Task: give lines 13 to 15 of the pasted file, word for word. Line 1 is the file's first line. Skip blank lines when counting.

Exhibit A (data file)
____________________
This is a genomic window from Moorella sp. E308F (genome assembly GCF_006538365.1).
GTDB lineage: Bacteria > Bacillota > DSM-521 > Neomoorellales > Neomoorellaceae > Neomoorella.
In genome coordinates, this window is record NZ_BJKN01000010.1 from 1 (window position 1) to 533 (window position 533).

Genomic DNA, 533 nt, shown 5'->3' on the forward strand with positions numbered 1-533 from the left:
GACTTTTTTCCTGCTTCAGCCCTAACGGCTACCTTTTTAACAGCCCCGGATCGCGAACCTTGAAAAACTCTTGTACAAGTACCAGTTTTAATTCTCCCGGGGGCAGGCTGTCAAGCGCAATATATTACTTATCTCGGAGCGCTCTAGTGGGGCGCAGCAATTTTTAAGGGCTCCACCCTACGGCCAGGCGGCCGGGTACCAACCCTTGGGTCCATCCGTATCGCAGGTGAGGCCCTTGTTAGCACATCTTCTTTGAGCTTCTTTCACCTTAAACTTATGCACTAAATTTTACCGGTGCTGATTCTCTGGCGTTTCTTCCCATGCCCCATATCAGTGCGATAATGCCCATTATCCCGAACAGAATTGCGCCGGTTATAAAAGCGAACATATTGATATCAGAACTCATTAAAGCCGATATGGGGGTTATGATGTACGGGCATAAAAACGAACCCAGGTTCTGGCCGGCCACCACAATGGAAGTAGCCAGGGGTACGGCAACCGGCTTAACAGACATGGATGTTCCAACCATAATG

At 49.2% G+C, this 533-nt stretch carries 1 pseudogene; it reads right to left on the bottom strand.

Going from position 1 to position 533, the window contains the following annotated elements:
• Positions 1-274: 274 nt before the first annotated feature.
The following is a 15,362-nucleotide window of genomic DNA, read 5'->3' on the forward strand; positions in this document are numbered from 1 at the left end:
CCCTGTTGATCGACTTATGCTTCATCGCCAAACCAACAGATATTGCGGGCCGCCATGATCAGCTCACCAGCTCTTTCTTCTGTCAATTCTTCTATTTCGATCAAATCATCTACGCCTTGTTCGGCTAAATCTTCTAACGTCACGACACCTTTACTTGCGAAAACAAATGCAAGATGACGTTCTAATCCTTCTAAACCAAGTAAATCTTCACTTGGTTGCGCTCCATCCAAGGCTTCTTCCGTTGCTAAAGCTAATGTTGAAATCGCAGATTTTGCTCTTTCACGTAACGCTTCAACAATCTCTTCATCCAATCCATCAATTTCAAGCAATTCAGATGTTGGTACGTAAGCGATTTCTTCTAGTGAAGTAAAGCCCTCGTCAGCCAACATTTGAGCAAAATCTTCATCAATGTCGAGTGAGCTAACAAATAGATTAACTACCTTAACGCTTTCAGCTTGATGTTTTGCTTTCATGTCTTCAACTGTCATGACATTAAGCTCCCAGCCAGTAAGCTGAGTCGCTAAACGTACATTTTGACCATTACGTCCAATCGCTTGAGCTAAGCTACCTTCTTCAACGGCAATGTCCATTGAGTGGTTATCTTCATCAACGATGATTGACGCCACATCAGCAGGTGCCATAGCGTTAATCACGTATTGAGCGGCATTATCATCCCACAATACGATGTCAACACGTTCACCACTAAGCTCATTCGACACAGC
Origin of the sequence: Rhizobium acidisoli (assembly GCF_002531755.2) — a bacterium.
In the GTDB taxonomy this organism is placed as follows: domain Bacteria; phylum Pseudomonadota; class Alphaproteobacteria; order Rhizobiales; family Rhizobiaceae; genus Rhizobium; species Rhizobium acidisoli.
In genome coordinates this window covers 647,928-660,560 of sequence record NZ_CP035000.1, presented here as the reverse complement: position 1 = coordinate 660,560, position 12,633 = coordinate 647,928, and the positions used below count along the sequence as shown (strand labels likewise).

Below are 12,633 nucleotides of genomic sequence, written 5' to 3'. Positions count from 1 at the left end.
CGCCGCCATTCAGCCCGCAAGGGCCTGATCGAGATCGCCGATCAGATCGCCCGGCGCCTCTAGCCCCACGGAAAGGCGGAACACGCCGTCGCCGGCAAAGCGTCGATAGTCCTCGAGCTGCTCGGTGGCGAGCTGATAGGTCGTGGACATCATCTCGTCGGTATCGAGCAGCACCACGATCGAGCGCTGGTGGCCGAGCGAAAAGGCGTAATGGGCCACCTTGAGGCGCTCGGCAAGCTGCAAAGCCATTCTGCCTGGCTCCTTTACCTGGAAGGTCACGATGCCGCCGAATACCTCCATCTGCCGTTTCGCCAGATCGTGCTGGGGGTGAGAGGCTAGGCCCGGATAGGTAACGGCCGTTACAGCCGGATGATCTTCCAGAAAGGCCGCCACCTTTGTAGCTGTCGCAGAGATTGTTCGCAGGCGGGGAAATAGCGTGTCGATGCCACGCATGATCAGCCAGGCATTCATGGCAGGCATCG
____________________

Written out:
In genome coordinates this window covers 647,928-660,560 of sequence record NZ_CP035000.1, presented here as the reverse complement: position 1 = coordinate 660,560, position 12,633 = coordinate 647,928, and the positions used below count along the sequence as shown (strand labels likewise).

Below are 12,633 nucleotides of genomic sequence, written 5' to 3'. Positions count from 1 at the left end.
CGCCGCCATTCAGCCCGCAAGGGCCTGATCGAGATCGCCGATCAGATCGCCCGGCGCCTCTAGCCCCACGGAAAGGCGGAACACGCCGTCGCCGGCAAAGCGTCGATAGTCCTCGAGCTGCTCGGTGGCGAGCTGATAGGTCGTGGACATCATCTCGTCGGTATCGAGCAGCACCACGATCGAGCGCTGGTGGCCGAGCGAAAAGGCGTAATGGGCCACCTTGAGGCGCTCGGCAAGCTGCAAAGCCATTCTGCCTGGCTCCTTTACCTGGAAGGTCACGATGCCGCCGAATACCTCCATCTGCCGTTTCGCCAGATCGTGCTGGGGGTGAGAGGCTAGGCCCGGATAGGTAACGGCCGTTACAGCCGGATGATCTTCCAGAAAGGCCGCCACCTTTGTAGCTGTCGCAGAGATTGTTCGCAGGCGGGGAAATAGCGTGTCGATGCCACGCATGATCAGCCAGGCATTCATGGCAGGCATCG